5 Ways To Build Physical & Mental Toughness With Hormetic Training

How to Use Positive Stress To Get Tougher, Build Hardiness, and Cultivate Grit with Hormetic Training

female snow

Science now agrees: what doesn’t kill you makes you stronger.

It’s a little something called hormesis. Here’s what it means… Continued

Interview with Mark Wildman about Fitness, Movement, and Fighting

Mark Wildman - headshot for interview
Mark Wildman

Mark Wildman is a one-of-a-kind fitness coach who does his own thing and gets his clients exceptional results using an unconventional, science-based approach to training.

Mark is also a 220 pound self-proclaimed “farm boy with no dance skills” who is terrified of heights, and yet, he specializes in aerial training, which isn’t exactly known to attract big guys with no dance skills.

Hint: he’s one of those guys who is proactive about facing his fears. You’d like him.

After I spoke with him for nearly 90 minutes yesterday afternoon, I can tell you Mark is a master of his trade who is definitely making a unique contribution to the world of fitness. You will learn a lot from him in this interview..

But first, watch this short documentary by one of Mark’s clients, Erin Brown, to get to know him and his work…

About Wildman Athletica

“If somebody is swinging a machete at your head, you really should be mentally present.” – Mark Wildman

So, as you can see, Mark is a pretty cool guy who specializes in a wide variety of disciplines.

10 Ways to Make Planks Harder: Plank Progressions

10 Different Ways to Make Plank Exercises More Challenging to Keep You Engaged, Prevent Boredom, and Help You Get Stronger in Less Time

woman doing plank at the gym

Planks are one of the best all-around core strengthening exercises. And everyone knows that the simplest way to make planks harder is to hold them for longer.

But increasing the duration of a plank is only one way to progress in this exercise. And while there are some unique benefits to holding a plank for a long time, the strength benefits are significantly diminished after 30-60 seconds or so.

Plus, holding a plank for minutes at a time can get boring, and isn’t always the best use of your training time.

So, here are 10 ways to make planks harder (and more interesting!):

1. Elevate your feet.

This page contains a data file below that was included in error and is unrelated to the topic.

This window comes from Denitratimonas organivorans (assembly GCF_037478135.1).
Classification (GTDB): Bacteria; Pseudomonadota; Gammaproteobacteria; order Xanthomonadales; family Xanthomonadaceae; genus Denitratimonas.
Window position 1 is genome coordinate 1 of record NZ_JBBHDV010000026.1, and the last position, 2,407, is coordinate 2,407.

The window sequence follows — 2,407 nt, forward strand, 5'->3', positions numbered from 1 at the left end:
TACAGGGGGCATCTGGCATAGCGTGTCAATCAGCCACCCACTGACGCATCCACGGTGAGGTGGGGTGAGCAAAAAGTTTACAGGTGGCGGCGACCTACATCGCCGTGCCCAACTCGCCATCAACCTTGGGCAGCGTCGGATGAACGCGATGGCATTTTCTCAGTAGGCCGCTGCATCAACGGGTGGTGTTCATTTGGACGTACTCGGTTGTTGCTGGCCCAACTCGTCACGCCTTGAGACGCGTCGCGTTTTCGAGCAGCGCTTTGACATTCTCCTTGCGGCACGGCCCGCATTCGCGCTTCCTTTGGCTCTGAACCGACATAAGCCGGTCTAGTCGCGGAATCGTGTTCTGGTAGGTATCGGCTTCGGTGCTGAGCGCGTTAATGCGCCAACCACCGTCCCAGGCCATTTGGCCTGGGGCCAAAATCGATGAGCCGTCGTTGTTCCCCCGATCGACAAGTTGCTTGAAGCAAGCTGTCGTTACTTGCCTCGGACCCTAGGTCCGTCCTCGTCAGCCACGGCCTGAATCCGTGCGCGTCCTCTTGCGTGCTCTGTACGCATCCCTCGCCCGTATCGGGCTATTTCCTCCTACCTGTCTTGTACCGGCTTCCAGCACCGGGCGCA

You can simply elevate your feet on a low step, bench or chair. Or, place them flat against a wall for an additional challenge (i.e. pressing into the wall with a mid-foot balance).

plank with feet elevated

2. Increase the leverage challenge.

Slide your elbows forward or walk your feet back (e.g. like an RKC plank) to increase the leverage challenge. Try to hold a plank with your nose positioned directly between your elbows.

RKC plank - leverage plank

3. Focus on the squeeze.

Instead of just “balancing” for as long as you can manage, increase the intensity of your planks by focusing on the isometric contraction during your exhales. So, when you exhale, contract the entire corset of muscles around your core, draw your belly in toward your spine, squeeze your pelvic floor muscles, contract your glutes and thighs, and pack your shoulders down on your ribs. Hold this hard contraction throughout the duration of a slow exhale, and then relax during the inhale.

woman doing plank

4. Add external resistance.

Simply put, add more weight. You can wear a weight vest or a backpack, put some free weights on your mid-back (e.g. barbell plates or a dumbbell), have a partner put some pressure on your back, or wrap a band around your shoulders or lower back.

woman doing plank with weight vest

5. Perform a moving plank.

But aren’t planks supposed to be static? Who says you can’t add a little movement to a difficult pose for strength and conditioning purposes?

You can perform a super-slow mountain climber (e.g. 15-30 seconds per repetition), a lateral pushup walk, the alligator crawl, or a bodysaw plank, among others.

Here’s an example of the Bodysaw, which is a fairly difficult plank exercise…

Or, step things up a notch and perform a ballistic plank…

6. Increase the stability challenge.

You can place your hands or feet on an exercise ball or a suspension trainer (e.g. rings, TRX, etc.). Or do both. The greater the challenge to maintain stability, the harder the exercise will be.

plank with feet on stability ball

7. Decrease your base of support and/or raise your center of gravity.

You can raise your center of gravity by performing your planks with your arms straight (i.e. elbows locked) so that your torso is higher off the ground. You can also decrease your base of support (to increase the balance/stability challenge) by moving your hands, elbows, and/or feet closer together (or crossing one ankle over the other). Or, you could simply lift one or more limbs off the ground.

side plank with arm lift

Speaking of which…

8. Lift a limb or two.

You can raise an arm or a leg off of the floor. Or, you can raise one of each (do opposites, e.g. right arm, left leg), which is known as the bird dog plank.

bird dog plank

9. Add rotation with a twisting plank variation.